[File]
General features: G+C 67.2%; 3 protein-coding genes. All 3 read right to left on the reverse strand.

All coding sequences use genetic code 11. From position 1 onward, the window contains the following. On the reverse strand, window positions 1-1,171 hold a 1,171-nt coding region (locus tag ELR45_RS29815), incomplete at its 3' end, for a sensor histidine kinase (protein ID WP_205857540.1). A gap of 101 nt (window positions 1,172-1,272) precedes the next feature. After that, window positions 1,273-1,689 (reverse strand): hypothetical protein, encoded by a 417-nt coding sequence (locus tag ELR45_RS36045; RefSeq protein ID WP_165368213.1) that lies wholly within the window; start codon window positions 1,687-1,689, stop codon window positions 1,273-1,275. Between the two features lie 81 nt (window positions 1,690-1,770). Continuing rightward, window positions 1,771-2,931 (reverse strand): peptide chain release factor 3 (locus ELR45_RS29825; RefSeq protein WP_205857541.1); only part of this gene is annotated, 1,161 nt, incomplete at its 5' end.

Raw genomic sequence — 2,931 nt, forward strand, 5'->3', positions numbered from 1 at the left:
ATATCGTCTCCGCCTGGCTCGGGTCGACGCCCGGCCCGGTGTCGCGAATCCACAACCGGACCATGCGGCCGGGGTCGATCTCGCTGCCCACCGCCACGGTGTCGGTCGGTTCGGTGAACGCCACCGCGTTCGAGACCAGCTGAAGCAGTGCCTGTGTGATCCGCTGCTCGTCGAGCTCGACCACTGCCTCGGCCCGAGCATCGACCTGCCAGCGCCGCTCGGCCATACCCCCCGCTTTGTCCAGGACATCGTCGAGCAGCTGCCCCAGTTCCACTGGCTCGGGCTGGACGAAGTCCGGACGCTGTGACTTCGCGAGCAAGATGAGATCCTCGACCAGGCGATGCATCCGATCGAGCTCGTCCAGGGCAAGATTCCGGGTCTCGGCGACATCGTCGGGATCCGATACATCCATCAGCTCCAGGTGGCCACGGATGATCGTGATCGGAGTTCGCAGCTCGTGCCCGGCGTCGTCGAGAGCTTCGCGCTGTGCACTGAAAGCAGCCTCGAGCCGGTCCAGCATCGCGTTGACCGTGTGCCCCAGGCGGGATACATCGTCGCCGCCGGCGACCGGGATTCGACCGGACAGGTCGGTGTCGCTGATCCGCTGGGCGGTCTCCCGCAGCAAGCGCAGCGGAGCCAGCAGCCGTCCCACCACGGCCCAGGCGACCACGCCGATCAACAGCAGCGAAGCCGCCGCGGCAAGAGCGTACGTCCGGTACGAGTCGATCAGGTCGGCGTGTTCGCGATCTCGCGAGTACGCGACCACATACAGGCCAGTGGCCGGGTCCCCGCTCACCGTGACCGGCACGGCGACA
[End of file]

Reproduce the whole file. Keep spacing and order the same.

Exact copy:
General features: G+C 67.2%; 3 protein-coding genes. All 3 read right to left on the reverse strand.

All coding sequences use genetic code 11. From position 1 onward, the window contains the following. On the reverse strand, window positions 1-1,171 hold a 1,171-nt coding region (locus tag ELR45_RS29815), incomplete at its 3' end, for a sensor histidine kinase (protein ID WP_205857540.1). A gap of 101 nt (window positions 1,172-1,272) precedes the next feature. After that, window positions 1,273-1,689 (reverse strand): hypothetical protein, encoded by a 417-nt coding sequence (locus tag ELR45_RS36045; RefSeq protein ID WP_165368213.1) that lies wholly within the window; start codon window positions 1,687-1,689, stop codon window positions 1,273-1,275. Between the two features lie 81 nt (window positions 1,690-1,770). Continuing rightward, window positions 1,771-2,931 (reverse strand): peptide chain release factor 3 (locus ELR45_RS29825; RefSeq protein WP_205857541.1); only part of this gene is annotated, 1,161 nt, incomplete at its 5' end.

Raw genomic sequence — 2,931 nt, forward strand, 5'->3', positions numbered from 1 at the left:
ATATCGTCTCCGCCTGGCTCGGGTCGACGCCCGGCCCGGTGTCGCGAATCCACAACCGGACCATGCGGCCGGGGTCGATCTCGCTGCCCACCGCCACGGTGTCGGTCGGTTCGGTGAACGCCACCGCGTTCGAGACCAGCTGAAGCAGTGCCTGTGTGATCCGCTGCTCGTCGAGCTCGACCACTGCCTCGGCCCGAGCATCGACCTGCCAGCGCCGCTCGGCCATACCCCCCGCTTTGTCCAGGACATCGTCGAGCAGCTGCCCCAGTTCCACTGGCTCGGGCTGGACGAAGTCCGGACGCTGTGACTTCGCGAGCAAGATGAGATCCTCGACCAGGCGATGCATCCGATCGAGCTCGTCCAGGGCAAGATTCCGGGTCTCGGCGACATCGTCGGGATCCGATACATCCATCAGCTCCAGGTGGCCACGGATGATCGTGATCGGAGTTCGCAGCTCGTGCCCGGCGTCGTCGAGAGCTTCGCGCTGTGCACTGAAAGCAGCCTCGAGCCGGTCCAGCATCGCGTTGACCGTGTGCCCCAGGCGGGATACATCGTCGCCGCCGGCGACCGGGATTCGACCGGACAGGTCGGTGTCGCTGATCCGCTGGGCGGTCTCCCGCAGCAAGCGCAGCGGAGCCAGCAGCCGTCCCACCACGGCCCAGGCGACCACGCCGATCAACAGCAGCGAAGCCGCCGCGGCAAGAGCGTACGTCCGGTACGAGTCGATCAGGTCGGCGTGTTCGCGATCTCGCGAGTACGCGACCACATACAGGCCAGTGGCCGGGTCCCCGCTCACCGTGACCGGCACGGCGACA